Wednesday, September 29, 2010

I'm Back!

At last the boxes are getting unpacked and the internet is finally connected at the new house! But in the interim, I have missed another weekly blog post.

It might not matter much to you, my loyal readers, but it matters to me. As a small publisher, I don't have big ad campaigns or slick websites. This blog is my primary marketing outlet and connection to my fans. If I forsake that, or even look like I'm forsaking it, I stand to lose everything I have built over the last two and a half years.

Thursday, September 16, 2010

Child's Play?

There is an expanding market for kid's RPGs these days. Dungeons & Dragons is over 30 years old. A 10-year old kid who got one of those early boxed sets back in the '70's has grown into his 40's by now, and probably has a career and family. So whether he's looking to pass on the legacy of fun that RPGs have given him over the years or simply trying to demonstrate to his kids what daddy does with his friends every Saturday night, having an RPG that they can relate to is becoming remarkably valuable.

To fill this gap, games like Faery's Tale and Meddling Kids have arisen. But what about AiO? Is it a kid's game?

Yes and no.

Yes, Oz is something that is generally considered "kid stuff." Yes, I wrote the game to be accessible to beginners, regardless of age. Yes, the rules are actually pretty simple compared to most RPGs.

But no, I did not design the game with any particular age group in mind. I've played it with a group of kids and I've played it with a group of twenty-somethings and both groups had a lot of fun. And I don't plan on revising the game to make it more "kid-friendly."

For one thing, neither L. Frank Baum or Gary Gygax, father of RPGs, ever talked down to their audience. In fact, many early gamers give Gygax significant credit for their vocabulary, as they often had to reference the dictionary in order to figure out what he was saying.

And even in a kid's RPG, the person you need to explain things to is not necessarily the player, but the Narrator. It's more common for the Narrator to be a grown-up in a group of kids rather than the other way around, so writing the book for a 5th grade reading level is going to be insulting to a college-educated adult.

Thursday, September 9, 2010

It's Finally Here!

For those of you who have been patiently waiting for me to get everything together, it's finally here. The PDF version of Adventures in Oz: Fantasy Roleplaying Beyond the Yellow Brick Road is now available. You can get it from your favorite PDF site.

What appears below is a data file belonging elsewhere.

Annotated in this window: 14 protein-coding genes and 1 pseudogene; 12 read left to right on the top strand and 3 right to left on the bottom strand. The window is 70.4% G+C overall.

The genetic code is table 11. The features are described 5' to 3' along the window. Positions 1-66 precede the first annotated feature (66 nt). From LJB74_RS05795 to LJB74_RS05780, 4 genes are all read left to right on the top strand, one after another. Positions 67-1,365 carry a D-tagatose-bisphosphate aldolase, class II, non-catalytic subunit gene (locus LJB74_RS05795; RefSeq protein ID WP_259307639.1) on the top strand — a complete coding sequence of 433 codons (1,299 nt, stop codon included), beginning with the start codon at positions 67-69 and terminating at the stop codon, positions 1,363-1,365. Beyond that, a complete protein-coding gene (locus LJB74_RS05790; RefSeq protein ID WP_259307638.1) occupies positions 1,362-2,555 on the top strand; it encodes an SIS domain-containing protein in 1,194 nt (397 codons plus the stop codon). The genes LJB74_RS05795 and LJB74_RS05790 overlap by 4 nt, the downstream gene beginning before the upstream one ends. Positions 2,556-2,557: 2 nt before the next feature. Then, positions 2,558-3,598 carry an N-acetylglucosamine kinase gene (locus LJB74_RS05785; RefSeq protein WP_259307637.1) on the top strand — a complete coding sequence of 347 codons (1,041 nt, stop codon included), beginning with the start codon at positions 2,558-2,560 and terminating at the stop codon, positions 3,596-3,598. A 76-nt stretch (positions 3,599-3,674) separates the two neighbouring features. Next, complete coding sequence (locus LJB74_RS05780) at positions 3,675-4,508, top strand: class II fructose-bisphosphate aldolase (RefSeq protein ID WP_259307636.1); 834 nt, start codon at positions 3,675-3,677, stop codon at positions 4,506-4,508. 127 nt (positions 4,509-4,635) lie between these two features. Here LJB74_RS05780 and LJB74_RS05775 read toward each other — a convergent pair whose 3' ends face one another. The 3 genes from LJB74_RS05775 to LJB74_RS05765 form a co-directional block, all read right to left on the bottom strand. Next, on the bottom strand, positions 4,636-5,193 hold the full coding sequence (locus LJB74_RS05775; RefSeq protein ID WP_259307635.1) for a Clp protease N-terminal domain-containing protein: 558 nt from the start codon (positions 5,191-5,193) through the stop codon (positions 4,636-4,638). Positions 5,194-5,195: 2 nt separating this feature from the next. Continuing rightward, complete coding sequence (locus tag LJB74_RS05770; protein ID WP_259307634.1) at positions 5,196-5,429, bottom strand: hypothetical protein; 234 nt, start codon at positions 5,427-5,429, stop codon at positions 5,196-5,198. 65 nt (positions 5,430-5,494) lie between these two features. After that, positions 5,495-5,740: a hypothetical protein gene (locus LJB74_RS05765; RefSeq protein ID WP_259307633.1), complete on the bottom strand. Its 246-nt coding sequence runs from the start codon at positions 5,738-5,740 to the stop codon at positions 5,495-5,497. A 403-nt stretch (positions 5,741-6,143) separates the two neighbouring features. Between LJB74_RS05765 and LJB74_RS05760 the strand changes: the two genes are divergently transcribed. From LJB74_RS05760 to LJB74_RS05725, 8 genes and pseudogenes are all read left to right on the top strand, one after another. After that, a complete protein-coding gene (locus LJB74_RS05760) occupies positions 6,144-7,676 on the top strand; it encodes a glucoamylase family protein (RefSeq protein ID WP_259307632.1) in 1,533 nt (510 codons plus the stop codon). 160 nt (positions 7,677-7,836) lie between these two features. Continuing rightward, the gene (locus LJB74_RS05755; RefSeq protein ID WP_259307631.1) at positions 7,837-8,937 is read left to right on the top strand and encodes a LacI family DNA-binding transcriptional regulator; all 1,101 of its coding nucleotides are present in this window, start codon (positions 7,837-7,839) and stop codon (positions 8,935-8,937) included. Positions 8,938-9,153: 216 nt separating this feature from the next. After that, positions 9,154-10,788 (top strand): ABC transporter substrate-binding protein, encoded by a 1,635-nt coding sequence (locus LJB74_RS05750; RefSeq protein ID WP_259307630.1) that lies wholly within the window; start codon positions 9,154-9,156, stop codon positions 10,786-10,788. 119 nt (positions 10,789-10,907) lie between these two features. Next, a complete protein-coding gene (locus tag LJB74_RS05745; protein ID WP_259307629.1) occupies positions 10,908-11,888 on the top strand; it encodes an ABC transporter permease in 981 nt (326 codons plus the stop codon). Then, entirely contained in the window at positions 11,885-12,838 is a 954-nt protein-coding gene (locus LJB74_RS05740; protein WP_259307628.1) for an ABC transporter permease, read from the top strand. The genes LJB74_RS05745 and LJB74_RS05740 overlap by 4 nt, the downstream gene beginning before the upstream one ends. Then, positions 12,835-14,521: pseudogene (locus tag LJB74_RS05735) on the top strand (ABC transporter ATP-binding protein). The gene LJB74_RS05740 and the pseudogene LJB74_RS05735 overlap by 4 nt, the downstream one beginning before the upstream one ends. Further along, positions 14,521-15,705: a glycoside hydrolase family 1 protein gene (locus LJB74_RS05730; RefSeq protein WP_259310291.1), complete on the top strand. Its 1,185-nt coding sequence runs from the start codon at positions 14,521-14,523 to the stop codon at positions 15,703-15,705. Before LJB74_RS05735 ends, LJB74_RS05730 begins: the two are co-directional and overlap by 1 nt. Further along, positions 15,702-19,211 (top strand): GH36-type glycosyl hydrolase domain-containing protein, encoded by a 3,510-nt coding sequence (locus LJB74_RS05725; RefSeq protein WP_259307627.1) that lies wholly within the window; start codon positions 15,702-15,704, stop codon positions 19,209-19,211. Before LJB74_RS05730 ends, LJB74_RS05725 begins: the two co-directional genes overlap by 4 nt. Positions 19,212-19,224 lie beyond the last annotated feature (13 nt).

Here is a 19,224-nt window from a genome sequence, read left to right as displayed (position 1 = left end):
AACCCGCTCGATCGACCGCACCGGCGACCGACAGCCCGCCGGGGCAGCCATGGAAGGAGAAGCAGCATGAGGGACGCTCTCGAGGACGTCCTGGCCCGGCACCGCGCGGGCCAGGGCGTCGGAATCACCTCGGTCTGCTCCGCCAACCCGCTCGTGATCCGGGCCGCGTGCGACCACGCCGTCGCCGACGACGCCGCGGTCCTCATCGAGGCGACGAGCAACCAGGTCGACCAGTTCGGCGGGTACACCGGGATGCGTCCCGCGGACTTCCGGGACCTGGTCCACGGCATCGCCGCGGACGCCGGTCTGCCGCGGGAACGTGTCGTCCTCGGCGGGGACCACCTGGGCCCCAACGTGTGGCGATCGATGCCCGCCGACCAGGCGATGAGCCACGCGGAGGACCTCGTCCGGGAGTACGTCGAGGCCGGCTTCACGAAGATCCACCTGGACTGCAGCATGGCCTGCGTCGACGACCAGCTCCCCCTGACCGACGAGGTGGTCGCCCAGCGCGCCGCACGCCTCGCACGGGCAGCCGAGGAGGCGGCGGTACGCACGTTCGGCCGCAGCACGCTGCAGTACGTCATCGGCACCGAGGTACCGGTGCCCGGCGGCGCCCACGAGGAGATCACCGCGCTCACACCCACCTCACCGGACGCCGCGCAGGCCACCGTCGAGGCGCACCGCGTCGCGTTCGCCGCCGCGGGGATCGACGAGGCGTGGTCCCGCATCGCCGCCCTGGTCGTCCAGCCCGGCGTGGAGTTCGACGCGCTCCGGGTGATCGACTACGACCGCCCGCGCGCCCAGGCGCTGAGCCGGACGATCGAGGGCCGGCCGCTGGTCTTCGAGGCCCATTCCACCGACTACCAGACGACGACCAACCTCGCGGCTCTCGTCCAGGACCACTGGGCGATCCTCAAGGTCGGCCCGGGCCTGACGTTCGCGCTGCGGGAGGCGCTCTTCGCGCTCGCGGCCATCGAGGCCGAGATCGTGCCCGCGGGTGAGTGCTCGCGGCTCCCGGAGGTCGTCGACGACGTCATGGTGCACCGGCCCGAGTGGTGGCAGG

Drivethru RPG

Your Games Now

Happy downloading!

Thursday, September 2, 2010

Oz Character of the Month: The Thing

Things are getting pretty crazy here at the Wall household. For one thing, the household is moving to another house. Also, I have recently changed jobs to something that is hopefully much less stressful. And most exciting of all, I have become engaged to the most charming girl and am hip-deep in wedding preparations. I apologize if any of these causes the blog to suffer.

For this month’s Oz Character of the Month, we bring you a character you may not really think of as a character.

Name: The Thing
First Appearance: The Marvelous Land of Oz
Template: Large Animal

Size: 4

Athletics: 3 (Long Distance Flying)
Awareness: 3
Brains: 1
Presence: 1
Sneaking: 2
Wits: 2

Traits: Crafted, Flight, No Arms

Friends List: Ozma

The Thing (sometimes called the Gump, though this isn’t wholly accurate) was assembled as a vehicle of escape when the Emerald City was under siege from General Jinjur and her army. Two couches form its body, while four palm fronds function as wings. A broom serves as a rudder, and the mounted head of a Gump provides intelligent guidance. This entire assemblage was animated with the power of the magical Powder of Life owned by the boy Tip. Once the emergency was over, the Thing chose to be disassembled into its components. While the Gump’s head still bears the enchantment of life and speaks whenever he chooses, all of the Thing’s other pieces have resumed their previous, unliving, roles around the palace.